11. The Times for 23 August 1866, page 7, columns a-c.

12. Charles Kingsley to Fanny Kingsley from Eversley Rectory, August, 1866: "Look at The Times about Eyre. The speeches are very well reported. The Times, as you see, is against Eyre . . . .But is civil enough to me . . . I still believe him in the right, and that the man has been sacrificed to a paltry & weak government." B.L. Add. Ms. 6255. fol. 127. Kingsley's suspicion that Eyre was being made a scapegoat by an inefficient administration doubtless continued to play a part in his reasons for continuing to defend him, even if thenceforth his support was mainly tacit. See also letter from Bishopstoke, August, 1866, ff. 137-8: “The Times is evidently hedging for the change of feeling which must take place about Eyre when he comes to be known. Meanwhile I have the consciousness of having stood by a good man in all verity, and not having committed myself about the Jamaican details."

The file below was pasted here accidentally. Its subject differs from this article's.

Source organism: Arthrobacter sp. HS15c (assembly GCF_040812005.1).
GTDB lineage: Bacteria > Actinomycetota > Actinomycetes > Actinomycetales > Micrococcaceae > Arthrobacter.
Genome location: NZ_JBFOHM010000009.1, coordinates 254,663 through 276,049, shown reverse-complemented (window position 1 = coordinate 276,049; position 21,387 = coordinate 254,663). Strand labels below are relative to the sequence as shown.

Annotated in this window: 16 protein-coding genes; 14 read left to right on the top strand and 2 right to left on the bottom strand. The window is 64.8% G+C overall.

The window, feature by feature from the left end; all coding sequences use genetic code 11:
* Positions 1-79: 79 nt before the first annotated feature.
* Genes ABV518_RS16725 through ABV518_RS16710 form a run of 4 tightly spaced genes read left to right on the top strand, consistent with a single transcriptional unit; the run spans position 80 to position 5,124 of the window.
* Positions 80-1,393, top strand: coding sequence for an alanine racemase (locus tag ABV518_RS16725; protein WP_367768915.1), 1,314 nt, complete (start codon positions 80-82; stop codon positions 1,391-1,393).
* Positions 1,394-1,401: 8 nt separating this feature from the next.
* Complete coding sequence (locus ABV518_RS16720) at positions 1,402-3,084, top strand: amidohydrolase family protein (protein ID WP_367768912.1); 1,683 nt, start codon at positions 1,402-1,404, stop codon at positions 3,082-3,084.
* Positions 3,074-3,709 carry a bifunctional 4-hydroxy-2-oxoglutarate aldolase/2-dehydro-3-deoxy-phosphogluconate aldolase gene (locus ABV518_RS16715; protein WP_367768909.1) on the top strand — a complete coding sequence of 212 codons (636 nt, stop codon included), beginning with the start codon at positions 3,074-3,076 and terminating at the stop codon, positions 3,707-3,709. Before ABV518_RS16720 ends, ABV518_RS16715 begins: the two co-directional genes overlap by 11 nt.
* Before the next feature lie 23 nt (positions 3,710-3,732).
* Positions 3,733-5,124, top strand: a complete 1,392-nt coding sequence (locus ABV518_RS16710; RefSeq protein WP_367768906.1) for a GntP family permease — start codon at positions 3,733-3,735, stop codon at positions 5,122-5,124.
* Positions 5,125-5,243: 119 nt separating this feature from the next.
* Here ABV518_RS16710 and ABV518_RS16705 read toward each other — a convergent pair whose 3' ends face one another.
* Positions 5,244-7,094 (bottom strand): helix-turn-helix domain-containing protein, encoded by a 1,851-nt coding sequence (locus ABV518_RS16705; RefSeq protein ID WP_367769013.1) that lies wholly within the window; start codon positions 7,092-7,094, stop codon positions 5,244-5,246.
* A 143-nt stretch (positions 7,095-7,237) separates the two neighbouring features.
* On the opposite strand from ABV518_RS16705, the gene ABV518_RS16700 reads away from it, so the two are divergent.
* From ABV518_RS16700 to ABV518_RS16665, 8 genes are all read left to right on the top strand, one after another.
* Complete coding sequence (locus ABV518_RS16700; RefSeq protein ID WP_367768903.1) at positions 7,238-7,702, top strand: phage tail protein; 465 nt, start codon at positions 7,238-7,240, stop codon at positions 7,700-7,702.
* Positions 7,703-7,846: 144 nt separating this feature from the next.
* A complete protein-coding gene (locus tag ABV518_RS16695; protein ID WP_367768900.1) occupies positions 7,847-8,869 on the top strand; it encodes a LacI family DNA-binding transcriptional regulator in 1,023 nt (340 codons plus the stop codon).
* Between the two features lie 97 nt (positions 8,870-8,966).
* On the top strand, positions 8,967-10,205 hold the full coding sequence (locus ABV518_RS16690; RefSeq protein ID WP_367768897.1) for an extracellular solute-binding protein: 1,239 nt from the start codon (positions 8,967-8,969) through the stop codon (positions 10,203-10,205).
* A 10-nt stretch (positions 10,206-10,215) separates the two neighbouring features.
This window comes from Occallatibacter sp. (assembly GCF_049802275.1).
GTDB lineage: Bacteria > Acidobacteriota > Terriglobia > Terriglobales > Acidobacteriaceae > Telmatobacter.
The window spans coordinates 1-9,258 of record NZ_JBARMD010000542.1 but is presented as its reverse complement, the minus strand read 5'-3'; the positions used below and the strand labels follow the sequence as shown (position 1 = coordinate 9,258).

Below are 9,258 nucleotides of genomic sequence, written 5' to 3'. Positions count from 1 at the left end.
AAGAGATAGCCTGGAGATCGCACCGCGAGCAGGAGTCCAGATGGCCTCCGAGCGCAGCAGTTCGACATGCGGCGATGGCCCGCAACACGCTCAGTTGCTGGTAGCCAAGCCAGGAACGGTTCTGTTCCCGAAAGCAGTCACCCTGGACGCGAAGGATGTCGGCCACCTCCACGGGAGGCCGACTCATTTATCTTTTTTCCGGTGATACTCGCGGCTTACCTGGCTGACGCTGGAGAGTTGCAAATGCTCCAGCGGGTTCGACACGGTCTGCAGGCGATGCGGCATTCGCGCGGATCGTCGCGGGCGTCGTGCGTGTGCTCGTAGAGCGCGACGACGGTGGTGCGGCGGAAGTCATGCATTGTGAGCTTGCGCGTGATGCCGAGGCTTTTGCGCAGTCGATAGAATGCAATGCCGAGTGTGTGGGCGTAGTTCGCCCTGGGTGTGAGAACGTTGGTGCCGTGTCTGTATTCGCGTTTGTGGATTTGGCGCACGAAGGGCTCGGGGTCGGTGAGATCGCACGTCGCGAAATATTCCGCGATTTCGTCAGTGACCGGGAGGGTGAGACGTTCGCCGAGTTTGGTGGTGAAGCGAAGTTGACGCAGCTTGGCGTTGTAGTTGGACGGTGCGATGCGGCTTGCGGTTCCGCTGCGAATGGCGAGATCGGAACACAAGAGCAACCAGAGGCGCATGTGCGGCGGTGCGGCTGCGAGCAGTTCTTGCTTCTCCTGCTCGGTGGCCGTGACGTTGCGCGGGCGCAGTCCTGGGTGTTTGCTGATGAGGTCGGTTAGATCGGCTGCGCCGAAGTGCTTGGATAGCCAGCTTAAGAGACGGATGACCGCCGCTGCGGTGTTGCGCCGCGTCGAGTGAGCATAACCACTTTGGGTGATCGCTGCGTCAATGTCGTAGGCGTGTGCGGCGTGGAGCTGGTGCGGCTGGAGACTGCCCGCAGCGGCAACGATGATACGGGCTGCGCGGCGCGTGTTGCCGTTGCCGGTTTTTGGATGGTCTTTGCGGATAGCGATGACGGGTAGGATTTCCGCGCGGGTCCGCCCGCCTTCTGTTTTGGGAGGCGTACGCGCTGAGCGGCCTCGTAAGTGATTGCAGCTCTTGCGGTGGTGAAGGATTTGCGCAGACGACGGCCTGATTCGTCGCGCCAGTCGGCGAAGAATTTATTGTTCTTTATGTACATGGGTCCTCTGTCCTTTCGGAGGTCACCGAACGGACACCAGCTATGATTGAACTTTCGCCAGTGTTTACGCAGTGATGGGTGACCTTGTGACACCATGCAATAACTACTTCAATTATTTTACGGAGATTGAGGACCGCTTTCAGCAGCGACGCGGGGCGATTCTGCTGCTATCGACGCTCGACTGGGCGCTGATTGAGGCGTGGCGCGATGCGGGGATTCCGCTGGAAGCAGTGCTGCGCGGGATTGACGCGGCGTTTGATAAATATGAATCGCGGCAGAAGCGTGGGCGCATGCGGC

13. After Kingsley's death, Ludlow explained his attitude in a letter, quoted at length in Susan Chitty's biography of Kingsley: “I continued corresponding with him till the time of the Jamaica committee. Then, when the Jamaican massacres took place, and Tom Hughes and myself joined the Jamaica Committee, I was amazed to hear that, without saying a word to either of us, he had joined himself to the antagonistic organisation, the Eyre Defence Fund. I wrote to him to tell him that our paths ran so divergent that it was worthless to correspond any longer” (242-43). Ludlow's interpretation of Kingsley's position seems slightly at odds with Carlyle's here, though of course the two men were approaching the issue from opposite vantage points. What seemed to Ludlow like bloody-minded obduracy might very well have seemed to Carlyle to be more like timorous holding back. In any case, Ludlow and Kingsley did not meet again until, at the funeral of their mutual friend F.D. Maurice in April, 1872.